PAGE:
My daughter has just turned 14. She wants me to make an appointment for her to see a gynecologist, and I am very upset because she also wants to go alone. What should I do? Isn’t she too young to be seeing this kind of doctor on her own? Do I still have parental rights over things like her being given birth control, or am I being too old-fashioned?
It is not uncommon for teens to be sorting through the complex issues involved in sexuality at a relatively early age. I have talked to many mothers and fathers whose young teens have been hesitant to have a parent present at a gynecological — and other medical — visit for a variety of reasons. Nevertheless, I think it is important and not “old-fashioned” to have parents of adolescents have input into their care.
I recommend that parents of teens find doctors who have experience with adolescents and are willing to talk to, and work with, parents, even if they are not present for their child’s medical appointment. A parental call or visit to a doctor before arranging a young person’s appointment can help parents decide if they would like to have their child under the doctor’s care. An experienced physician will know perspectives and information about confidentiality, parental rights, and other important details.
A skilled and experienced doctor who is a good match for a family can share her professional expertise about a child’s health concerns, be reassuring, and sometimes, even improve the lines of communication between adults and teens.
Finding a good adolescent gynecologist, specialist, or general practitioner can be difficult. One of the best sources of information is often trusted friends, relatives, or known medical and school personnel (since your question is not uncommon, there are probably people you know who have had similar challenges to solve). If a search in a family’s immediate network isn’t possible or productive, then checking online for recommendations from other parents can also help.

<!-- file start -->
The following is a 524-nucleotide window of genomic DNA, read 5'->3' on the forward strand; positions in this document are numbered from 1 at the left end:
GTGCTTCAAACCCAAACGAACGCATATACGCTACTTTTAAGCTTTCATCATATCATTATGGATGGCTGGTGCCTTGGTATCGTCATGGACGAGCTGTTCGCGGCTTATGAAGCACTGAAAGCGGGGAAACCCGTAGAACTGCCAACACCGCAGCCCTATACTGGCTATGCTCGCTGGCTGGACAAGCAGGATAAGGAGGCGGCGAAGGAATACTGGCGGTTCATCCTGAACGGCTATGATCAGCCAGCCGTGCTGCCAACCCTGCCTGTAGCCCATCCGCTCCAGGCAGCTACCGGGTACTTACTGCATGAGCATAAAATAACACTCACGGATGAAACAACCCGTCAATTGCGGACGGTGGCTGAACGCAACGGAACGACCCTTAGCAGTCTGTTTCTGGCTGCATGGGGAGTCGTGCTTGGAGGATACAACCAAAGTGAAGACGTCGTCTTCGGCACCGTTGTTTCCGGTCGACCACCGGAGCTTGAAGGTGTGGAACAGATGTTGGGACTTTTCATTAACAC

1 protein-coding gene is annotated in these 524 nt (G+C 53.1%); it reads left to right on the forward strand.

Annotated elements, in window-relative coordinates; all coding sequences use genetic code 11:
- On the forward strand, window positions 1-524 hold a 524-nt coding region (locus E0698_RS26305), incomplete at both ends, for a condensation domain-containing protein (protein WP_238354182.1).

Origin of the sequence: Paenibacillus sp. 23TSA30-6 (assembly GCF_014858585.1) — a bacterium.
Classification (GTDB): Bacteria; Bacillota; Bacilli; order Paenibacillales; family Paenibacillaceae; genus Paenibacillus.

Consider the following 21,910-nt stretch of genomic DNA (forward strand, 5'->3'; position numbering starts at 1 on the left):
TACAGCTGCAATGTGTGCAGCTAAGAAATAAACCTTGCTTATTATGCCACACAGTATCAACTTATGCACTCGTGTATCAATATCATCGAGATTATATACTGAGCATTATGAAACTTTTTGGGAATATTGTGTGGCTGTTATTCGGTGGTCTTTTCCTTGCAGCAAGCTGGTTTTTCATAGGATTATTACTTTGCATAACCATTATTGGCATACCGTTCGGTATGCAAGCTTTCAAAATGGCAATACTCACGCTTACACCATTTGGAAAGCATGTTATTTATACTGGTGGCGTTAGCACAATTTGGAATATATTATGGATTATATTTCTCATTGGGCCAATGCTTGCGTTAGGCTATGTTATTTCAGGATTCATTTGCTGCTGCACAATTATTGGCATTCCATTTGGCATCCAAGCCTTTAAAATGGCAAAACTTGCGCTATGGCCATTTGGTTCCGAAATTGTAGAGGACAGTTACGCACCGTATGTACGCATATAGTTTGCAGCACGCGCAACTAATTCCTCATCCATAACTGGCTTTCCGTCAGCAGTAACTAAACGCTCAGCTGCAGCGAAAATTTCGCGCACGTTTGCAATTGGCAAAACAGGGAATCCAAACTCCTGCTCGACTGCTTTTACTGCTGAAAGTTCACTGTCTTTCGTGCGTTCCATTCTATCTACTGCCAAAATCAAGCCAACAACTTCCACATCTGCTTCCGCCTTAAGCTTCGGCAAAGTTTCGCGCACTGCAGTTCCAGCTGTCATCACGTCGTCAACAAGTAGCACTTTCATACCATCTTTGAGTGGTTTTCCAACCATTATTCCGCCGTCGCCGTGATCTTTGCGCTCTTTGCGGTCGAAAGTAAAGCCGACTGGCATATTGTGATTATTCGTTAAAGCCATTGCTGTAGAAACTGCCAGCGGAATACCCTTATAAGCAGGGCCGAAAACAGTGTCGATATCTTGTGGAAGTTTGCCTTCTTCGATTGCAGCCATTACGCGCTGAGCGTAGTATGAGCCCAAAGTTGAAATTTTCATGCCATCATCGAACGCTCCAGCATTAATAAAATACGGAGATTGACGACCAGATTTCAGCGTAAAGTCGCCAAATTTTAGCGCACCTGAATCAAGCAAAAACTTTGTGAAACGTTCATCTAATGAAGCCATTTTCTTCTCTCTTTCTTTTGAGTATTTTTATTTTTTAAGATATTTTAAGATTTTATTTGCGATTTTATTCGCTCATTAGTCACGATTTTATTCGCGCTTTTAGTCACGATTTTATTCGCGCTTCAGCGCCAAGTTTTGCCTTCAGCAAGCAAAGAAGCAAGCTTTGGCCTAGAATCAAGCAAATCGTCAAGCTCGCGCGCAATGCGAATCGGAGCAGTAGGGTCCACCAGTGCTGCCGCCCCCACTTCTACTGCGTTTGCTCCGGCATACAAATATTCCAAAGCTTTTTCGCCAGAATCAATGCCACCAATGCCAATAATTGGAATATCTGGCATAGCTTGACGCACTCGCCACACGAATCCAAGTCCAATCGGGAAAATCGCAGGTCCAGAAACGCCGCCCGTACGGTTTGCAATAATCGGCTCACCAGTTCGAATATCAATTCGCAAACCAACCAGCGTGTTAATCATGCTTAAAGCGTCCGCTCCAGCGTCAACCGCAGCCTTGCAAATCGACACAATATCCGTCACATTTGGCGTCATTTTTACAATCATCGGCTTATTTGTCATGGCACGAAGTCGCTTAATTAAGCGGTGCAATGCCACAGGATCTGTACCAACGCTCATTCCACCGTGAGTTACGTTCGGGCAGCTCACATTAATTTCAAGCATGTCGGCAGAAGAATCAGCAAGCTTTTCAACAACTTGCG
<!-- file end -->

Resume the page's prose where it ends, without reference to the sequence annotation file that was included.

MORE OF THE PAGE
It is also important to remember that the majority of teens need plenty of time and attention from their parents as they sort through all of the complicated challenges of adolescence, including sexuality. Setting aside ample time to relax and hang out alone with a teen — laughing, watching a movie, having a late-night snack, or even shopping — can often be an excellent way of opening up lines of communication.
Even if issues related to sexuality are not directly discussed in such “down” time, it can help a child feel more secure, less alone, and more likely to make thoughtful decisions when she knows that Mom and Dad are around — loving and watching over her as she sorts through things.
It could be good that your daughter is asking you to set up a doctor’s appointment, even if she is reluctant to have you present. It could mean that she is asking for your help and guidance. Good luck as you begin this difficult, but rewarding, phase of parenting.
©2011 Community News Group